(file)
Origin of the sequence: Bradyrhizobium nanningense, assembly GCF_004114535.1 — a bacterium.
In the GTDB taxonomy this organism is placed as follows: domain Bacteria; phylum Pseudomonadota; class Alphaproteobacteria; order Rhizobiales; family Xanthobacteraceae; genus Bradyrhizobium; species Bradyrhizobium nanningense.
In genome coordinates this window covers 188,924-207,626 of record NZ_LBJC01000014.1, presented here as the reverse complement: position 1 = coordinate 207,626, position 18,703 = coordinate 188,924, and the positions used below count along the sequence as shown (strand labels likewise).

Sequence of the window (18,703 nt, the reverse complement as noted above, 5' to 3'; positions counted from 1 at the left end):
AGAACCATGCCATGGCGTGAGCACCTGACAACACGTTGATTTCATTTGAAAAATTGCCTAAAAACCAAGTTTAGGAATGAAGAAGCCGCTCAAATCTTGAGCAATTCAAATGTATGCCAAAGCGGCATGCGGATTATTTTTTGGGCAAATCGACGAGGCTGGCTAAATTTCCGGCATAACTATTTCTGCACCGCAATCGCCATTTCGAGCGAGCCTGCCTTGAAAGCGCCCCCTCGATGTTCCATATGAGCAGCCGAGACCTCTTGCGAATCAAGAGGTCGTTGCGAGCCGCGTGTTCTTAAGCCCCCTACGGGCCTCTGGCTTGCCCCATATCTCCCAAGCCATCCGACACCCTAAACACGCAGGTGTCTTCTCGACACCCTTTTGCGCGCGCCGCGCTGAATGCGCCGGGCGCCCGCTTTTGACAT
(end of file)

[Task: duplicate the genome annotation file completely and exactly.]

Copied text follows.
Origin of the sequence: Bradyrhizobium nanningense, assembly GCF_004114535.1 — a bacterium.
In the GTDB taxonomy this organism is placed as follows: domain Bacteria; phylum Pseudomonadota; class Alphaproteobacteria; order Rhizobiales; family Xanthobacteraceae; genus Bradyrhizobium; species Bradyrhizobium nanningense.
In genome coordinates this window covers 188,924-207,626 of record NZ_LBJC01000014.1, presented here as the reverse complement: position 1 = coordinate 207,626, position 18,703 = coordinate 188,924, and the positions used below count along the sequence as shown (strand labels likewise).

Sequence of the window (18,703 nt, the reverse complement as noted above, 5' to 3'; positions counted from 1 at the left end):
AGAACCATGCCATGGCGTGAGCACCTGACAACACGTTGATTTCATTTGAAAAATTGCCTAAAAACCAAGTTTAGGAATGAAGAAGCCGCTCAAATCTTGAGCAATTCAAATGTATGCCAAAGCGGCATGCGGATTATTTTTTGGGCAAATCGACGAGGCTGGCTAAATTTCCGGCATAACTATTTCTGCACCGCAATCGCCATTTCGAGCGAGCCTGCCTTGAAAGCGCCCCCTCGATGTTCCATATGAGCAGCCGAGACCTCTTGCGAATCAAGAGGTCGTTGCGAGCCGCGTGTTCTTAAGCCCCCTACGGGCCTCTGGCTTGCCCCATATCTCCCAAGCCATCCGACACCCTAAACACGCAGGTGTCTTCTCGACACCCTTTTGCGCGCGCCGCGCTGAATGCGCCGGGCGCCCGCTTTTGACAT